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Committee hears further outbreaks of Covid-19 'probable', but strategy is 'right one for Ireland at this time'

Any future increases in numbers would likely be managed in a targeted way, Professor Philip Nolan said today.

THE CHAIR OF the Covid-19 modelling advisory group has said it is “probable” that at some point in future there will be an increase in the number of cases of the disease in Ireland again.

At the Oireachtas Special Covid-19 Committee, Professor Philip Nolan was asked about a letter signed by leading Irish scientists which warns of a second wave of infection in Ireland with the current strategy.

Nolan said with any new virus, scientists will have different judgements based on the “incomplete evidence “available, but he believes the current approach is “the right strategy for this country at this time”.

When asked about the potential for a second wave of infection, Nolan said it is “probable that at some point in the future the incidence of disease will increase again in our society”.

“When will this happen and how difficult will it be to manage is very hard to predict.”

He said management of renewed outbreaks would likely be different as we learn more about the virus.

“So I imagine that there could be more targeted measures introduced to control the future outbreaks before the sort of blanket measures that we’ve seen in this context,” he said.

“It would be arrogant of me to predict where we will be with the virus by the end of the year. There is lots we don’t know. We need to plan as if a second wave is possible and try to have all of the contingency plans in place for that scenario if the virus comes back in the future.”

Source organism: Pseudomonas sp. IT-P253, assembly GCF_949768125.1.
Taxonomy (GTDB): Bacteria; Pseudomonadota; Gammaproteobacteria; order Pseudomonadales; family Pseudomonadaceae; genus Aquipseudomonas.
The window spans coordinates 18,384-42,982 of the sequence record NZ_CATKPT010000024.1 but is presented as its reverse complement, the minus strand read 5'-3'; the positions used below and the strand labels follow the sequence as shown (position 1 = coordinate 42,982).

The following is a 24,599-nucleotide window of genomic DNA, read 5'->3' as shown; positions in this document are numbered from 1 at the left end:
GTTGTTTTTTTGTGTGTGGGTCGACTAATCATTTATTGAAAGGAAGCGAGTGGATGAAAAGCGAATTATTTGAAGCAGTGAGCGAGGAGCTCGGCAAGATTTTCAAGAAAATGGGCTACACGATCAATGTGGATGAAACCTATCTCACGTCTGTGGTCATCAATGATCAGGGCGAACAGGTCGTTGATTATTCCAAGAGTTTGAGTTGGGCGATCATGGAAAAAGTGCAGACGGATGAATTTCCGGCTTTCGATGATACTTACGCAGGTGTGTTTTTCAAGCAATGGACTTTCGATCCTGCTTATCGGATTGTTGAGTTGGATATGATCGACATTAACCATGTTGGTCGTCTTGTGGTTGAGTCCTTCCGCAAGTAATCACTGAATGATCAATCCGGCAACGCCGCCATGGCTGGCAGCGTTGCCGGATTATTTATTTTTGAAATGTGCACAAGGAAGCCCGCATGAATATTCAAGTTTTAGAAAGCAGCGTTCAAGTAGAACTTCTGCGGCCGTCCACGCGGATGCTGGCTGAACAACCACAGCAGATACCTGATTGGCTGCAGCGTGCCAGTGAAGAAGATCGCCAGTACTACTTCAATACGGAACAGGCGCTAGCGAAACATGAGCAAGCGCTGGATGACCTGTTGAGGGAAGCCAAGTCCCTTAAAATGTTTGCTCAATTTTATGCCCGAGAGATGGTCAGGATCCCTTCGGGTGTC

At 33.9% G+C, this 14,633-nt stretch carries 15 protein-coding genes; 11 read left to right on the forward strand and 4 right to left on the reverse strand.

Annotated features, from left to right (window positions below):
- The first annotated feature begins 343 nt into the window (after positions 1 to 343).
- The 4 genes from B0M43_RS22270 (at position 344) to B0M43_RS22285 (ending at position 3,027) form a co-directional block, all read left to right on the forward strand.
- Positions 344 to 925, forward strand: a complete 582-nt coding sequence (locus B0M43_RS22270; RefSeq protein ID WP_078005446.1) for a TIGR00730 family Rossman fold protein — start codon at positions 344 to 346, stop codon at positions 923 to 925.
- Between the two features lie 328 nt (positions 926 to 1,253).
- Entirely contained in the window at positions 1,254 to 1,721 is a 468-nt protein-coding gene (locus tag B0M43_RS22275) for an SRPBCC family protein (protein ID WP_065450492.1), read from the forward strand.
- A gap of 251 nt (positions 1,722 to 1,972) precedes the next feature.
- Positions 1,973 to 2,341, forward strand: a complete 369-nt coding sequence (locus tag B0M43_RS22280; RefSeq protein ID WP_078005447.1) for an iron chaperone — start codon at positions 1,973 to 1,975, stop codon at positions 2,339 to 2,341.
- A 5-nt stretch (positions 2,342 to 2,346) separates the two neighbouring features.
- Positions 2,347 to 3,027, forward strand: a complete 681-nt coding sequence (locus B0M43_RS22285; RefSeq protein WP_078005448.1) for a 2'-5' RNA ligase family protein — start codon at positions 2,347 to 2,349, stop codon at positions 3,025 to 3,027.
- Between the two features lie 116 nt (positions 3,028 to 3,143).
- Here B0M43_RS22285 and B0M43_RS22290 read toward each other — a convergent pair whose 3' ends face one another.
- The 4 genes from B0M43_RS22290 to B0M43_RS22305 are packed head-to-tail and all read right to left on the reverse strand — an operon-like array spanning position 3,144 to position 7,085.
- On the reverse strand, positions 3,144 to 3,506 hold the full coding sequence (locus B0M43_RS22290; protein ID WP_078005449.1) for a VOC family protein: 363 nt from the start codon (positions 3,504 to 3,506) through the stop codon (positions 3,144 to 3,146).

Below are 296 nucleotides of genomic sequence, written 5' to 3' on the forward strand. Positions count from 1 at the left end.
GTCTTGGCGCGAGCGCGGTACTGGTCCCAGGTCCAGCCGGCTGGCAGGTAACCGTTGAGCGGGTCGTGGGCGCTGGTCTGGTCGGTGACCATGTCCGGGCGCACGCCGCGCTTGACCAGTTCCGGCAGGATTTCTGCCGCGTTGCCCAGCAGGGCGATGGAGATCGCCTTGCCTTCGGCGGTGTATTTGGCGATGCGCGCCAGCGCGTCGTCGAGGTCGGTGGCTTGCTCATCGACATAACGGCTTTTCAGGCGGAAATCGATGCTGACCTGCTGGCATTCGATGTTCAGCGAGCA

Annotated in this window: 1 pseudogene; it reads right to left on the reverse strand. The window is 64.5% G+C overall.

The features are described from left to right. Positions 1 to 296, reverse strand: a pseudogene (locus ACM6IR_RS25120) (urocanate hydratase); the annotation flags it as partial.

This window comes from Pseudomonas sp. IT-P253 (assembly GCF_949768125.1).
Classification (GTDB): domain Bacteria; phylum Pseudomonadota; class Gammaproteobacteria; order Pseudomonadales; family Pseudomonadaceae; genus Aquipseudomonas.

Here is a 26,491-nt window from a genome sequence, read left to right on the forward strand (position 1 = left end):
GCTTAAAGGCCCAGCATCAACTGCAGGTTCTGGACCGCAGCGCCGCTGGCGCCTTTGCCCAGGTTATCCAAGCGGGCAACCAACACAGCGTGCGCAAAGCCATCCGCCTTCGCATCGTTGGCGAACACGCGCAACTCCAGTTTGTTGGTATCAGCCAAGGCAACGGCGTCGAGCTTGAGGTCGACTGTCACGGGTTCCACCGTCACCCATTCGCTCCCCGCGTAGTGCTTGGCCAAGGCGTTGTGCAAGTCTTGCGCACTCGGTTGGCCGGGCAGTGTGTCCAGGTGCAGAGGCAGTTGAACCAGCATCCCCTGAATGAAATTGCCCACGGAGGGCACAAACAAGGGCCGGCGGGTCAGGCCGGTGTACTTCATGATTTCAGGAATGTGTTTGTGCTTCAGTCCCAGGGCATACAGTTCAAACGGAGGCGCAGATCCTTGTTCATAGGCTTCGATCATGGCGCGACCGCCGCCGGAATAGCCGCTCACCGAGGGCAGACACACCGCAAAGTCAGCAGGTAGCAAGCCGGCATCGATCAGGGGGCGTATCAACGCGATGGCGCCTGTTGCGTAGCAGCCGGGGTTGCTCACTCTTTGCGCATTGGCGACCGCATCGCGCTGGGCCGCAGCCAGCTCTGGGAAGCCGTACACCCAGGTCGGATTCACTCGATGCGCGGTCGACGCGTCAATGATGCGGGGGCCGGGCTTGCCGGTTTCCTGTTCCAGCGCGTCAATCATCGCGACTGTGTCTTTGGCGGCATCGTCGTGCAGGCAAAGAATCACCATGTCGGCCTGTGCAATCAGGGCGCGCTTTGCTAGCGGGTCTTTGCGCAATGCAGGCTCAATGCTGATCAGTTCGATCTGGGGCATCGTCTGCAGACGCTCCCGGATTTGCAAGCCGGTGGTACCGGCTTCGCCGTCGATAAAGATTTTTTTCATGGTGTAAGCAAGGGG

Witnesses in front of the committee were also questioned today about how significant travel by Cheltenham racegoers was to the spread of infection when they returned home to Ireland. 

There was criticism back in March of the decision by organisers of the Cheltenham Festival to press ahead with it. 

Dr Cillian De Gascun, director of the National Virus Reference Laboratory said there is no specific evidence of this travel having a significant role in the transmission of this disease. 

“At the moment we don’t have specific evidence that the virus would have been particular associated with those groups of individuals,” he said.

We are an island nation with significant transport links to other European countries on a daily basis. I don’t think we have evidence to support the assertion that they would have been points of introduction for the virus.

De Gascun said he believes the current Covid-19 testing system is working “incredibly well” but pointed out that it was set up in the context of a pandemic and a long-term solution is needed. 

He said the HSE is working on a more sustainable solution for the winter season.

“What we have done so far has worked well, but I believe given the way it has been established with the number of volunteers and staff seconded from other positions, a longer term solution is required.”

Committee members also pressed Professor Nolan and Dr De Gascun on advice around the use of face coverings. 

Independent TD Matt Shanahan said there have been “confusing messages” around their use and how effective they are. 

De Gasun said that while there may be a “plausible hypothesis” about cloth face coverings stopping particles and therefore stopping the virus, the strength of the evidence “not fantastic” and more research is needed.

However he said the current recommendation is that people wear coverings in situations where it is difficult to physically distance from others, such as in supermarkets or on public transport. He said they may be beneficial if used appropriately, but should only be viewed as “an add-on” to the other public health advice. 

Professor Nolan said he is concerned that people may see the use of face coverings as a replacement for other elements such as handwashing and maintaining distance, which he said are “essential” pieces of advice in terms of the pandemic. 

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